EVANSTON, IL.- Getting people to reflect on fear in a post 9/11 world where media violence and public numbness are the norm is no easy business, according to Northwestern University Professors David and Debra Tolchinsky. But the two have worked hard to do just that in an exhibit of art opening with a free reception from 5 to 8 p.m. Friday, Jan. 11, 2008.
A husband and wife who teach courses in horror writing and horror film production at Northwestern and whose collaborative artwork leans toward the macabre, the Tolchinskys are curators of "The Horror Show" at Chicago City Arts Gallery, 410 S. Michigan Ave, Chicago, running through Feb. 23. Among other works, it features art by Northwestern faculty and recent master's of fine arts graduates.
The exhibit of oil paintings, sound pieces, video installations, interactive sculpture, photography, new media and film is, like much work in the horror genre, about crossing boundaries and uncovering that which is amiss, hidden, obfuscated or unthinkable.
"Horror has been a staple in art and literature for centuries, and continues to be as the opening weekend box office of the movie 'I Am Legend' points out," says Debra Tolchinsky. "Our exhibit is designed to raise questions about what horror is and why it remains popular."
"The Horror Show," say its curators, is less about eliciting a scream than about inducing anxiety "by presenting horror from the inside out."
It has less in common with the blood and guts horror of "The Texas Chainsaw Massacre" movies than with the more psychological but still visceral horror of M. Night Shyamalan's "The Sixth Sense."
An elegant photograph by Northwestern University artist and professor Jeanne Dunning titled "In Bed," explores the fragmented body a frequently repeated theme in the horror genre and "The Horror Show." A depiction of a disembodied hand in a pile of bed clothes, its horror is compounded when seen with Jean Marie Casbarian's photograph of what looks like a headless spirit or with prints of a young girl who, according to artist Christopher Schneberger, developed the ability to levitate after losing her legs.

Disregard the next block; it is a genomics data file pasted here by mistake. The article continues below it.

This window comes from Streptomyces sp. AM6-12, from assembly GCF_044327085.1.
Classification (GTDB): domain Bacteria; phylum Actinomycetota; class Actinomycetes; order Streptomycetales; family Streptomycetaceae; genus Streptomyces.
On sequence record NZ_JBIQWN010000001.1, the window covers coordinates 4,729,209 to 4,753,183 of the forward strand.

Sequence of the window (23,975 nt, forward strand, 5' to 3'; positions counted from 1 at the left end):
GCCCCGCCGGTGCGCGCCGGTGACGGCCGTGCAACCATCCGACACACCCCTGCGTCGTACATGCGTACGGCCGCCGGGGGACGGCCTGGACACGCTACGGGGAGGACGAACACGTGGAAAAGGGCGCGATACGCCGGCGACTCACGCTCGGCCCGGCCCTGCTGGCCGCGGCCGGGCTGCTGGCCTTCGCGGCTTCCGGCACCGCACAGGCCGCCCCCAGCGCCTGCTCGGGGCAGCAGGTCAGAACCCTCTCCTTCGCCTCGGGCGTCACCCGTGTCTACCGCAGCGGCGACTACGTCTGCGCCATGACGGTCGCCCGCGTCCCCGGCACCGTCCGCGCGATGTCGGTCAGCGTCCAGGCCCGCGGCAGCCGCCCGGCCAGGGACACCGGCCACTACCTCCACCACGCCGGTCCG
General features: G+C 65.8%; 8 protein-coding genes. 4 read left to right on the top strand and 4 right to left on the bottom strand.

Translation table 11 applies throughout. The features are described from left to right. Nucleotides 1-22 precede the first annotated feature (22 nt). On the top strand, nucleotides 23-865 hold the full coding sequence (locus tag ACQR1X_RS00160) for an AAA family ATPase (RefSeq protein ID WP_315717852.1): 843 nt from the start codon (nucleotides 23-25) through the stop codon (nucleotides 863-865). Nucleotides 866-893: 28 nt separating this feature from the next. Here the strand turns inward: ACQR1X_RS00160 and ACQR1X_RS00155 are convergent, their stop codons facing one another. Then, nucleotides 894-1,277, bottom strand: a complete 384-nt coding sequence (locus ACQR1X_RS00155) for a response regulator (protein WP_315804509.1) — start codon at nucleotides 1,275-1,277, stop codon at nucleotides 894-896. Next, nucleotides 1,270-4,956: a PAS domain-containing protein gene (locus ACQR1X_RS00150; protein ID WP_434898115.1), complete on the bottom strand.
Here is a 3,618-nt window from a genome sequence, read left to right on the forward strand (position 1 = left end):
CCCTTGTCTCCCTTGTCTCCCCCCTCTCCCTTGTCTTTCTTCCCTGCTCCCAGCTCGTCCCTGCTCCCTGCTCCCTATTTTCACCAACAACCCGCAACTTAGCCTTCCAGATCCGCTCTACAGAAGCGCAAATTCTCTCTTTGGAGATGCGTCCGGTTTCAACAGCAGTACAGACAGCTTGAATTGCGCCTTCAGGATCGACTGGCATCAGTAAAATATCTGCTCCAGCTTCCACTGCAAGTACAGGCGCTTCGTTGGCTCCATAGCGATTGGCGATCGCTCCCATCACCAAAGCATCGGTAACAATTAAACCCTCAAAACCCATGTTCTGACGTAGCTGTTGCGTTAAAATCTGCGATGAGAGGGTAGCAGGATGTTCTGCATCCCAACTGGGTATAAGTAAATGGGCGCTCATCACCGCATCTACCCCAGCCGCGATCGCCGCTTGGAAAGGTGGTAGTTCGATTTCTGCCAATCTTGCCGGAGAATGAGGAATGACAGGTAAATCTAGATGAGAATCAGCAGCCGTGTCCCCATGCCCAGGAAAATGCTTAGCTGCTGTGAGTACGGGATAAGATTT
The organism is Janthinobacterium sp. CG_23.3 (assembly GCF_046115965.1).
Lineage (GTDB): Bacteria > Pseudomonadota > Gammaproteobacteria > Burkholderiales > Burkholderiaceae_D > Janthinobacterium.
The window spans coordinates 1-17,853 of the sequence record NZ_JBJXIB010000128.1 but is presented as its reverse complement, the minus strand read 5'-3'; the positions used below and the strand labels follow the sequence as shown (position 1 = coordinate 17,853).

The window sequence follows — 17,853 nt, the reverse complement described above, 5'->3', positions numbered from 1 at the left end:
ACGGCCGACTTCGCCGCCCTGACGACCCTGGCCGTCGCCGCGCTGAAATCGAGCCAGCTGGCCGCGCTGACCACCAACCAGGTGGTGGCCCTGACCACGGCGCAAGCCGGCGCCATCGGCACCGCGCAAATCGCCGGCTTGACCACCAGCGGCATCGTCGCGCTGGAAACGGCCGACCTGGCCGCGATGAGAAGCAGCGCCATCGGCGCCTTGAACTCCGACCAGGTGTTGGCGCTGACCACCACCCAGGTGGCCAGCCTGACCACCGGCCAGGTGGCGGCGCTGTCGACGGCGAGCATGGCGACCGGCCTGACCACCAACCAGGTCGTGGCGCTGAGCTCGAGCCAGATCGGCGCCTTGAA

"As curators, we chose works that not only have their own disturbing power but that dialogue with one another," says Debra Tolchinsky. To chilling effect, "The Genius of Coolwhip," an installation by Northwestern media critic Jeffrey Sconce, embeds the words of a would-be sexual predator from NBC's popular "To Catch a Predator" in upbeat dance music. Not far away is Josh Faught's work in coffee, pen and ink, "The First Person I Ever Came Out to Was a Convicted Sexual Predator."
Perhaps it is Debra Tolchinsky's own work that best illustrates the ideas of perception, deception and the difficulty of self-truth that "The Horror Show" explores. In "Smoke and Mirrors," the curator/artist presents a mirror that provides a glimpse of a viewer's reflection before engulfing it in smoke and snuffing it out entirely.
A catalogue, also called "The Horror Show," accompanies the exhibit. In addition to writings by Dunning and Sconce, it includes essays by cultural critic Laura Kipnis, Northwestern professor of radio/television film and author of "Against Love: A Polemic;" Pam Thurschwell, a British academic who explores the intersection of psychoanalysis, the supernatural and emerging technologies; and Timothy Murray, professor of English at Cornell University.